Retirees Say Satisfying Retirement Is Possible

The vast majority of TIAA clients who are now retired say they feel satisfied with life after work, including practically everyone in the group of respondents who started saving early. 

A new study from TIAA reveals “nearly universal satisfaction in retirement,” at 93%, among its retired plan participant client base.

It is to be expected that those with access to workplace retirement accounts and long-term relationships with one or more financial services providers are likelier to feel well-prepared, and thus happier, in retirement. But TIAA says the 93% figure is impressive even in this context, especially given the changes that have taken place in the U.S. retirement system over the past 30 years, hoisting more responsibility for saving and investing onto the back of individuals.

“Satisfaction levels are virtually unchanged from when TIAA (then TIAA-CREF) conducted its landmark Voices of Experience study,” explains Roger Ferguson, Jr., president and CEO at TIAA. Like the original 1982 study, in which more than 1,500 TIAA annuitants answered questions about a variety of retirement issues, the 2016 follow-up survey of more than 1,500 retired plan participants measures the evolving attitudes retirees hold pertaining to life after work, “providing insights into all facets of retired life and the steps taken to prepare.”

“It’s remarkable that even with all the changes our country has experienced in the past 30 years—the increase in health care costs, the predominance of technology, the overwhelming amount of often-conflicting information—nearly all of the retirees we surveyed feel satisfied with their life in retirement,” Ferguson says. “It’s a vastly different world today than 1982, but our findings show that a happy, fulfilling retirement is still attainable.”

In fact, the “intensity of satisfaction” among TIAA retirees has actually increased, the firm says, with 65% of today’s retirees saying they are very satisfied with retirement, up from 51% in 1982.

NEXT: Earlier retirements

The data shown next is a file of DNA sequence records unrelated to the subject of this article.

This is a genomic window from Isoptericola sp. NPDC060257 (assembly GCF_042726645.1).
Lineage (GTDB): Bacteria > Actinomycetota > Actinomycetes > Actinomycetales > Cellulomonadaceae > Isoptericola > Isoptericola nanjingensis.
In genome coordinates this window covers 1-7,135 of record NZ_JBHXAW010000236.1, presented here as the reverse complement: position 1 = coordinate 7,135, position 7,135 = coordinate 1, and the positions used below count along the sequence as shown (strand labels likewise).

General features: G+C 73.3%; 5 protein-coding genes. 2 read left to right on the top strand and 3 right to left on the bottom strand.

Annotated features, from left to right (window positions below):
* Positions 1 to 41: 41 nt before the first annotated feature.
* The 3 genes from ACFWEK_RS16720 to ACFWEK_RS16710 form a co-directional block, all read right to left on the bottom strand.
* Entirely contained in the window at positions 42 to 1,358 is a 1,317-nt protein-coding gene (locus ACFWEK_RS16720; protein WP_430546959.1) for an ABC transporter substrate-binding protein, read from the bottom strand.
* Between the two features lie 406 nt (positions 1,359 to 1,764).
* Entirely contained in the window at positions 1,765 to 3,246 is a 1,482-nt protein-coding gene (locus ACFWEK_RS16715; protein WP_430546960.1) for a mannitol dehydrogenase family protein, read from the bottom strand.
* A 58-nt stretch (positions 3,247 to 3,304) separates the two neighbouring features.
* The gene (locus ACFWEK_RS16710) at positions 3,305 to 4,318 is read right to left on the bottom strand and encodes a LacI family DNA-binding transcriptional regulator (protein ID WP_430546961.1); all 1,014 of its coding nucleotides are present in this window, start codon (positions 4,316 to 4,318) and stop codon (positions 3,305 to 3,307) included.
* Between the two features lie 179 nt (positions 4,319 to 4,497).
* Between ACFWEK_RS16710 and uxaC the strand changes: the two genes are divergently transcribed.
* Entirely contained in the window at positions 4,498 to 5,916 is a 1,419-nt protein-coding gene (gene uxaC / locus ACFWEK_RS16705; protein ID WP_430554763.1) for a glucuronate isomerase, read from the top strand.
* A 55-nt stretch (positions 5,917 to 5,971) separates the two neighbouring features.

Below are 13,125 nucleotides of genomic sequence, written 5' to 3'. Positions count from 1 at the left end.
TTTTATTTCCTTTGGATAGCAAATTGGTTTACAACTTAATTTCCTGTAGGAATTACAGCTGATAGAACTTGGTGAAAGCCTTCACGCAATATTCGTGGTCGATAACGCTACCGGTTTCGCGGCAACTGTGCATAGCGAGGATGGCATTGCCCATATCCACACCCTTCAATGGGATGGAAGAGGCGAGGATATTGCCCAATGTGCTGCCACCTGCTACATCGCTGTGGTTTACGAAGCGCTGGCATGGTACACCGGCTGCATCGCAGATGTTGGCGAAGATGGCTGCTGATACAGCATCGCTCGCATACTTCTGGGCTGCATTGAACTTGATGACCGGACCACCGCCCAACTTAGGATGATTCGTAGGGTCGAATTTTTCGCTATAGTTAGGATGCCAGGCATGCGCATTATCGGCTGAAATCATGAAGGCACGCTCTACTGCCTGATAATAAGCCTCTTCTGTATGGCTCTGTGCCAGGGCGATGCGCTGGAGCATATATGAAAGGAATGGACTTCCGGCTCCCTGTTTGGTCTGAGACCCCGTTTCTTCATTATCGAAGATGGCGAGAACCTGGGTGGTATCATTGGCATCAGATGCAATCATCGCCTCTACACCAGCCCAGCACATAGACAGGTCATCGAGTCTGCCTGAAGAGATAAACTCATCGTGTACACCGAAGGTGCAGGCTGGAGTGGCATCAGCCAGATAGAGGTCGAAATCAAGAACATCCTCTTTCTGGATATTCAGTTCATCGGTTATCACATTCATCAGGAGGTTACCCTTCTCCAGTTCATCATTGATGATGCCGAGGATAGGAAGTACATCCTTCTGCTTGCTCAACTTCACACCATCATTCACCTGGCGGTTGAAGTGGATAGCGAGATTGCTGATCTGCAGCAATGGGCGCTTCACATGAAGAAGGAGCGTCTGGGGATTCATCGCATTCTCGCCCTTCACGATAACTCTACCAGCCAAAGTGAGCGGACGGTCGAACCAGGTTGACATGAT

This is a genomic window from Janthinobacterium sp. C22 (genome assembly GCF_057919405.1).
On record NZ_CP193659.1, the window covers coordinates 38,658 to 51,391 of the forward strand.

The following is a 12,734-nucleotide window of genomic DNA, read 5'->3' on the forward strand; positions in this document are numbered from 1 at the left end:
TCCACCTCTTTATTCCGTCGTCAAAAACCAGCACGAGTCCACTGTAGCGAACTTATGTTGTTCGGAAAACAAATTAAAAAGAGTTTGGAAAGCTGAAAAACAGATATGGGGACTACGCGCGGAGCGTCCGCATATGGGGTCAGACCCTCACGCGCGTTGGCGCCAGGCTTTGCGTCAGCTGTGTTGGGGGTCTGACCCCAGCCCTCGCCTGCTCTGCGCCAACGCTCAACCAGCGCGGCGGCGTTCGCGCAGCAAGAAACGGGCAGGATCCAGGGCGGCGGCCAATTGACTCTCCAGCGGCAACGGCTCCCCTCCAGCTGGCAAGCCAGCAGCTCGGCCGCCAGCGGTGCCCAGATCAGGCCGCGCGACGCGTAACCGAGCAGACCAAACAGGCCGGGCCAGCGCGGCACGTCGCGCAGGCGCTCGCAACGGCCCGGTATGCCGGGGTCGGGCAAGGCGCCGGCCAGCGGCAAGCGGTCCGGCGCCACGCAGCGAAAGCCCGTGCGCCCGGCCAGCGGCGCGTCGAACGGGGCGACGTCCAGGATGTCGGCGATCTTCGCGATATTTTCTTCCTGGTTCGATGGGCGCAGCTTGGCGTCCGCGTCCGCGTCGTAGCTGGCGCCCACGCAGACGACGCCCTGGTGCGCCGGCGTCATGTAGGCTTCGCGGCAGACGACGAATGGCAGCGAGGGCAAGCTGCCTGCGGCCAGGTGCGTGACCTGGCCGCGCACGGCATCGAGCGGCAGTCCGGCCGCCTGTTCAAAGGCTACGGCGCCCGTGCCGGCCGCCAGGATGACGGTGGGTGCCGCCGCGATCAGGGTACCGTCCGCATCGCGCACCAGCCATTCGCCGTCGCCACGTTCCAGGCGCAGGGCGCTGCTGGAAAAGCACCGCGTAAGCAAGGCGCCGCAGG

TIAA’s 2016 survey results reflect another trend first identified in 1982, increasingly early retirements. In 1982, 39% of TIAA plan participants retired before age 65. Among the retirees surveyed in 2016, more than half (54%) retired before age 65, and many individuals are retiring ahead of their own schedule, as 71% of today’s retirees say they had expected to work until age 65 or older, but only 47% did.

Survey respondents also are more optimistic than pessimistic toward the prospect of retiring. Three-quarters of today’s retirees said they had looked forward to retirement. “This could be due in part to the fact that the majority are retiring on their own terms,” TIAA explains. In the 2016 data, 76% of those surveyed report that they retired by choice, an increase from 67% in 1982.

“What’s especially interesting about the 2016 Voices of Experience study is that it contradicts today’s common narrative about retirement and shows that many more retirees approached retirement with excitement and optimism than apprehension,” Ferguson explains. “The study reinforces what we have known for years—that our participants can benefit from outcome-oriented retirement plans that help them feel secure about their retirement lifestyle.”

In terms of what makes retirement fulfilling, the same truths appear to hold in 2016 as in the early 1980s: “Staying busy and engaged during retirement is key to these feelings of contentment.” Seventy-six percent of today’s retirees who are engaged in 10 or more activities report being very satisfied with their retirement, while only 52% of those who are engaged in only one or a handful of regular activities say the same.

“Seventy-four percent are using their time in retirement to connect with and spend time with family, and 64% socialize with friends on a regular basis,” the survey finds. “More than half engage in other hobbies like gardening or home improvement (56%) and/or travel (51%).”

Concluding the report, TIAA highlights once again that getting an early start to retirement planning can allow retirees to “choose their own retirement adventure” and enjoy their retirement lifestyle much more. “Among today’s retirees, those who began retirement planning before age 30 are more likely to retire before age 60. Not surprisingly, the majority (75%) of these early planners say they are very satisfied with their retirement.”

Full results of the TIAA Voices of Experience survey are reported here